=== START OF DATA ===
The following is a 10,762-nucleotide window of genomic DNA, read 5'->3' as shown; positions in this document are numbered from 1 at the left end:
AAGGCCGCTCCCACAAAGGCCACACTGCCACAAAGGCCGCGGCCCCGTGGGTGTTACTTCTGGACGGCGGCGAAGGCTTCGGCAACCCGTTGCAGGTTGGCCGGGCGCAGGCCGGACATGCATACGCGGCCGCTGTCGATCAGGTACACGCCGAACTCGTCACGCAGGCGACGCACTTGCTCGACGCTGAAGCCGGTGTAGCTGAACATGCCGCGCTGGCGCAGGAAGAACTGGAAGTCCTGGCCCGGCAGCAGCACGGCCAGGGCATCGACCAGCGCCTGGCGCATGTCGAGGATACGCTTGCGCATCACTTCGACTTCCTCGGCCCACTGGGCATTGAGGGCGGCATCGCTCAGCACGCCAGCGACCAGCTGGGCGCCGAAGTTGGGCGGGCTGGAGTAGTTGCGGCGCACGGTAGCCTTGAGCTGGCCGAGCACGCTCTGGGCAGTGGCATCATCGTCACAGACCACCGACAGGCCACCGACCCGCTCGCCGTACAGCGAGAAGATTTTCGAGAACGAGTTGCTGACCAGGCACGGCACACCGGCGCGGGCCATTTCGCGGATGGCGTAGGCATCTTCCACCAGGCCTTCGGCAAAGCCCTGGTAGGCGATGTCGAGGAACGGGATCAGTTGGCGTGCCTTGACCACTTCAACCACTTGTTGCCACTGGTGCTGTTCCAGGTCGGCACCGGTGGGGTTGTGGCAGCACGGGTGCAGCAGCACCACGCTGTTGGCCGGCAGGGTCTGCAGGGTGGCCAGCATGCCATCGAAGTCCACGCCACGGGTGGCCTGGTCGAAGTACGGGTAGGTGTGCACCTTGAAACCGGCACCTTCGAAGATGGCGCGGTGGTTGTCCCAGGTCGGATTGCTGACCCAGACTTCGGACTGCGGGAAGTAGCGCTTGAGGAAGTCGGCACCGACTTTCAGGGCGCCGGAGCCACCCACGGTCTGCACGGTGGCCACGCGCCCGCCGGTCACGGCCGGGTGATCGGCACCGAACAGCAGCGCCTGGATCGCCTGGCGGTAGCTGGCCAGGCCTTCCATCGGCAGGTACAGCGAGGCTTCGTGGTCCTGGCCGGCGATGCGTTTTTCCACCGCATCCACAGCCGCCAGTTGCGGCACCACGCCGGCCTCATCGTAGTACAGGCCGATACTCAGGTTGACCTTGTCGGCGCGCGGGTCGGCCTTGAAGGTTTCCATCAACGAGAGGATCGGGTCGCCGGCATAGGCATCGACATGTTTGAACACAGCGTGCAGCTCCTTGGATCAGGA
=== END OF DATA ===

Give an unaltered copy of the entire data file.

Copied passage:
The following is a 10,762-nucleotide window of genomic DNA, read 5'->3' as shown; positions in this document are numbered from 1 at the left end:
AAGGCCGCTCCCACAAAGGCCACACTGCCACAAAGGCCGCGGCCCCGTGGGTGTTACTTCTGGACGGCGGCGAAGGCTTCGGCAACCCGTTGCAGGTTGGCCGGGCGCAGGCCGGACATGCATACGCGGCCGCTGTCGATCAGGTACACGCCGAACTCGTCACGCAGGCGACGCACTTGCTCGACGCTGAAGCCGGTGTAGCTGAACATGCCGCGCTGGCGCAGGAAGAACTGGAAGTCCTGGCCCGGCAGCAGCACGGCCAGGGCATCGACCAGCGCCTGGCGCATGTCGAGGATACGCTTGCGCATCACTTCGACTTCCTCGGCCCACTGGGCATTGAGGGCGGCATCGCTCAGCACGCCAGCGACCAGCTGGGCGCCGAAGTTGGGCGGGCTGGAGTAGTTGCGGCGCACGGTAGCCTTGAGCTGGCCGAGCACGCTCTGGGCAGTGGCATCATCGTCACAGACCACCGACAGGCCACCGACCCGCTCGCCGTACAGCGAGAAGATTTTCGAGAACGAGTTGCTGACCAGGCACGGCACACCGGCGCGGGCCATTTCGCGGATGGCGTAGGCATCTTCCACCAGGCCTTCGGCAAAGCCCTGGTAGGCGATGTCGAGGAACGGGATCAGTTGGCGTGCCTTGACCACTTCAACCACTTGTTGCCACTGGTGCTGTTCCAGGTCGGCACCGGTGGGGTTGTGGCAGCACGGGTGCAGCAGCACCACGCTGTTGGCCGGCAGGGTCTGCAGGGTGGCCAGCATGCCATCGAAGTCCACGCCACGGGTGGCCTGGTCGAAGTACGGGTAGGTGTGCACCTTGAAACCGGCACCTTCGAAGATGGCGCGGTGGTTGTCCCAGGTCGGATTGCTGACCCAGACTTCGGACTGCGGGAAGTAGCGCTTGAGGAAGTCGGCACCGACTTTCAGGGCGCCGGAGCCACCCACGGTCTGCACGGTGGCCACGCGCCCGCCGGTCACGGCCGGGTGATCGGCACCGAACAGCAGCGCCTGGATCGCCTGGCGGTAGCTGGCCAGGCCTTCCATCGGCAGGTACAGCGAGGCTTCGTGGTCCTGGCCGGCGATGCGTTTTTCCACCGCATCCACAGCCGCCAGTTGCGGCACCACGCCGGCCTCATCGTAGTACAGGCCGATACTCAGGTTGACCTTGTCGGCGCGCGGGTCGGCCTTGAAGGTTTCCATCAACGAGAGGATCGGGTCGCCGGCATAGGCATCGACATGTTTGAACACAGCGTGCAGCTCCTTGGATCAGGA